The more credit cards you carry, the more complicated your collection of rewards points can become. Some issuers allow you to combine your credit card points, making it possible to consolidate accounts, share points with others and gain access to additional redemption options.
Choosing how to manage your points can be a big decision, and you may be limited by card issuers’ rules. Here are some factors to consider and a rundown of rules by issuer.
Why combine credit card points?
Redeem points for a higher value. Chase is a popular example of this. Chase Ultimate Rewards® points are worth 25% more when you redeem them for travel through Chase with the Chase Sapphire Preferred® Card (they’re worth 50% more if you redeem for travel with the Chase Sapphire Reserve®). So you can use another card that earns Chase Ultimate Rewards® points, like the Chase Freedom Flex℠, then transfer your points to one of the Sapphire cards for a higher redemption rate on travel bookings.
Change the purpose of your points. This can be the case with cash-back cards that allow you to convert rewards into points you can redeem for other things, like travel. Some travel cards allow you to redeem for cash back at the same point value, too. One example is the Citi® Double Cash Card – 18 month BT offer. You can redeem points for cash back or convert them to ThankYou points, which can be redeemed for travel, gift cards and online shopping at partners including PayPal and Amazon.com.
Keep your rewards active. If you plan on closing a credit card, you’ll likely forfeit any remaining unused points — unless you transfer those points to a different card you plan to keep open.
Give those last few points a purpose. It’s not always easy (or possible) to spend the last 5,000 in your account after a redemption. Moving them to another card and adding them to that point balance can suddenly give you the point supply you need to redeem again.
Make it simple to manage. Rather than having buckets of points in various places, combine the points you earn from various cards with the same issuer to make life easier.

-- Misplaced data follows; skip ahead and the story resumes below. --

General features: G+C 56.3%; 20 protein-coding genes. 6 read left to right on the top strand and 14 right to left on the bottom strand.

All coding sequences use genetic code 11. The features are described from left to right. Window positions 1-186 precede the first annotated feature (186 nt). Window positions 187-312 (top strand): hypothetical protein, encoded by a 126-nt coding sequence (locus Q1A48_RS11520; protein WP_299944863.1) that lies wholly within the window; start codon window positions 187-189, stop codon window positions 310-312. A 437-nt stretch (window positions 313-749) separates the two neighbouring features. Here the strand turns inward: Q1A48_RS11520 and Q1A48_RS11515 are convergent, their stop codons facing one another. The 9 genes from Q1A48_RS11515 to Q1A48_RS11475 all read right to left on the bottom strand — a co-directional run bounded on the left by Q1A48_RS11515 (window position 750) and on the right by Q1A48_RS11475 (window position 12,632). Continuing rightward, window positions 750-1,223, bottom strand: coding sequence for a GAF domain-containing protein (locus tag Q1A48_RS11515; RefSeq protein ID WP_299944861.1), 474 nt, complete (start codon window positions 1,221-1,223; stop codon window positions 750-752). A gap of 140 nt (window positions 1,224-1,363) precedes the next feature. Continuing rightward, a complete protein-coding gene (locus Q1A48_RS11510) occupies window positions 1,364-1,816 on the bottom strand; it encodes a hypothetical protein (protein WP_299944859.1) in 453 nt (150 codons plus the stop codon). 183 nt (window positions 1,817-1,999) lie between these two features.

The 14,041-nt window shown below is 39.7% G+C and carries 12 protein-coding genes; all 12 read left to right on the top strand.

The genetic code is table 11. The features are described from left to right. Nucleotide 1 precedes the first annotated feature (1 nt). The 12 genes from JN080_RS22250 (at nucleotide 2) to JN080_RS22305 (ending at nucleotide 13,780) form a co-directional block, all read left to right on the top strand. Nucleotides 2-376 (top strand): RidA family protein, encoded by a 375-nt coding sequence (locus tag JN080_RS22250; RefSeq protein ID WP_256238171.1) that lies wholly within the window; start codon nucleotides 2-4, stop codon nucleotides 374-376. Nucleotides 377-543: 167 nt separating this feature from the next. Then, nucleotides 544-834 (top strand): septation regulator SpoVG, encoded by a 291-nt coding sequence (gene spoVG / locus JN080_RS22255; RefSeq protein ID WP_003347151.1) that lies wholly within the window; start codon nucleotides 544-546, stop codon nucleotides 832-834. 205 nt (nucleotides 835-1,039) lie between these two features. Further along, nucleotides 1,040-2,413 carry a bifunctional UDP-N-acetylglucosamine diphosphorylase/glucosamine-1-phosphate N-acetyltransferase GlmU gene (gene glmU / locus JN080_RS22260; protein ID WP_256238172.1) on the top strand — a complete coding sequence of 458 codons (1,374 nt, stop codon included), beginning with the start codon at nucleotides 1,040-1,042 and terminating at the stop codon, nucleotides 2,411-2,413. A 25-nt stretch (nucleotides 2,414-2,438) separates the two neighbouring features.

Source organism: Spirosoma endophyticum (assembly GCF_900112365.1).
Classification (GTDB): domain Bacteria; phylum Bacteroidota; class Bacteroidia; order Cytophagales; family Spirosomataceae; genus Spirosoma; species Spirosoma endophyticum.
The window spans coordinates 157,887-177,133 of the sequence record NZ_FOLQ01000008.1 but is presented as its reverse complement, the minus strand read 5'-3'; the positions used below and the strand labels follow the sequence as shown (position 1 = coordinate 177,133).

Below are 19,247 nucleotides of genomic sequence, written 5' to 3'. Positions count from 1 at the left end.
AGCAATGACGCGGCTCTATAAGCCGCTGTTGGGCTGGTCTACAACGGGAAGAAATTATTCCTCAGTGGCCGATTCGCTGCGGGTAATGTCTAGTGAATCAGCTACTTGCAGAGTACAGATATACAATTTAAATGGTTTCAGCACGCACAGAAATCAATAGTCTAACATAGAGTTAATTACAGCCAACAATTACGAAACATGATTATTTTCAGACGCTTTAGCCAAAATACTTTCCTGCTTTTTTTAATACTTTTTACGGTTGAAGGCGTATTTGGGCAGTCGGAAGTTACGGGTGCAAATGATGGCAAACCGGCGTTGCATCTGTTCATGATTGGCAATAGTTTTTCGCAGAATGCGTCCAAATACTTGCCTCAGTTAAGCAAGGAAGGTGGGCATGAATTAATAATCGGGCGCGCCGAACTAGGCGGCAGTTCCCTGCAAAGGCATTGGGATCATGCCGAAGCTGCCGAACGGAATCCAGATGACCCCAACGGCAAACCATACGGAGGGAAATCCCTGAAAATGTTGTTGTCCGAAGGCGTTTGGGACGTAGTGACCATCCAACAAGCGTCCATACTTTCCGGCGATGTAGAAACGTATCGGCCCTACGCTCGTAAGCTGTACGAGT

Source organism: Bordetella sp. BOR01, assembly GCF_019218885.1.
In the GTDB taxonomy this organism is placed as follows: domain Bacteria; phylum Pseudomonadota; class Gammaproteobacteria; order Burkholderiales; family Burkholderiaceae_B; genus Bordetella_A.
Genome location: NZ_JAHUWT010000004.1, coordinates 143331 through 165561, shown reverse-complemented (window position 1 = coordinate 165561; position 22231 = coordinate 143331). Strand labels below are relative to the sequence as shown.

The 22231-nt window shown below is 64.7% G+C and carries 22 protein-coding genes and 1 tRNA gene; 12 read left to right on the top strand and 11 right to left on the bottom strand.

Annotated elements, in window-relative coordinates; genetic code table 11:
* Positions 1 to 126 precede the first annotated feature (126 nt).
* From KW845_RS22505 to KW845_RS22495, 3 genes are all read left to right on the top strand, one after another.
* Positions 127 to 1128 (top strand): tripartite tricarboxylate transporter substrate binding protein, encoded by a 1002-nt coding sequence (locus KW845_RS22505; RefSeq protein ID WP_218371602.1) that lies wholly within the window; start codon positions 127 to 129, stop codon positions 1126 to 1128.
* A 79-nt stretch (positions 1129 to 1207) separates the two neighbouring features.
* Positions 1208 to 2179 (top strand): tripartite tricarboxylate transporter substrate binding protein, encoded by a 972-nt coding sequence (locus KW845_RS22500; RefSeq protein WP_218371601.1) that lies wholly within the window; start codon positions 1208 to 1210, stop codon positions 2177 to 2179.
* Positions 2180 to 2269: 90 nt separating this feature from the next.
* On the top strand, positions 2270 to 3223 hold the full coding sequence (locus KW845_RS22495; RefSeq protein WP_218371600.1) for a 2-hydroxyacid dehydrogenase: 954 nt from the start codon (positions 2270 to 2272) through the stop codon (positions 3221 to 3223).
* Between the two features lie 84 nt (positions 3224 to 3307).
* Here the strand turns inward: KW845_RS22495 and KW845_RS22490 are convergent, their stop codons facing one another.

Card issuers’ rules for combining points
Some business and corporate American Express cards earn points in the form of Membership Rewards. These points are automatically pooled into one account, but their value can vary based on which cards you carry and what you opt to redeem points for. You can’t transfer points to another person or account.
Bank of America®
This feature isn’t heavily advertised, but buried in the fine print is mention of the ability to transfer rewards “between certain Capital One accounts.” According to a Capital One representative, miles earned on travel cards including the Capital One Venture Rewards Credit Card and Capital One Spark Miles for Business can be transferred from one account to another. Also, Capital One cash rewards can be transferred to travel card accounts (but you can’t do the reverse and transfer miles to a cash rewards account). Eligible customers will find a “Move Rewards” feature on the rewards redemption page when logged into their account.
Chase is a point-combining powerhouse, allowing you to move points between cards that earn Chase Ultimate Rewards® points. The main benefit is taking points worth 1 cent each and moving them to a card where they’re worth more when redeemed for travel through Chase (1.25 cents each with the Chase Sapphire Preferred® Card and 1.5 cents each with the Chase Sapphire Reserve®). You can also transfer points to one other member of your household.
Go Far Rewards, which are earned on eligible Wells Fargo-issued cards, automatically land in one rewards account if you have multiple cards in your name. There are a number of ways to redeem Go Far Rewards, typically at a value of 1 cent each. However, if you happen to carry the Wells Fargo Visa Signature® Credit Card, you can redeem Go Far Rewards for plane tickets at a value of 1.5 cents each. (The Wells Fargo Visa Signature® Credit Card is closed to new applicants.) You can also transfer or gift points to another Go Far Rewards account holder.
Risks to consider
You may let a larger pool of points expire. If you combine all your points from multiple cards into one card, then cancel that one card, you’ve just lost more points than you would have had you kept them separate. Once you consolidate, keep up with that card to make sure your account remains active.
Expirations can get murky. In the case of Citi, points acquired through point sharing expire 90 days from the sharing date. But once shared points are combined with existing points, there’s no way to keep track of what’s what. You’ll have to remember exactly how many points were shared and make sure to use them within 90 days or they’ll disappear.
Sharing points with someone else can be risky. If you transfer points into someone else’s account, you lose control over how they get used. Keep the lines of communication open if you’re merging points with the purpose of a shared redemption.
The information related to Wells Fargo Visa Signature® Credit Card, has been collected by NerdWallet and has not been reviewed or provided by the issuer or provider of this product or service.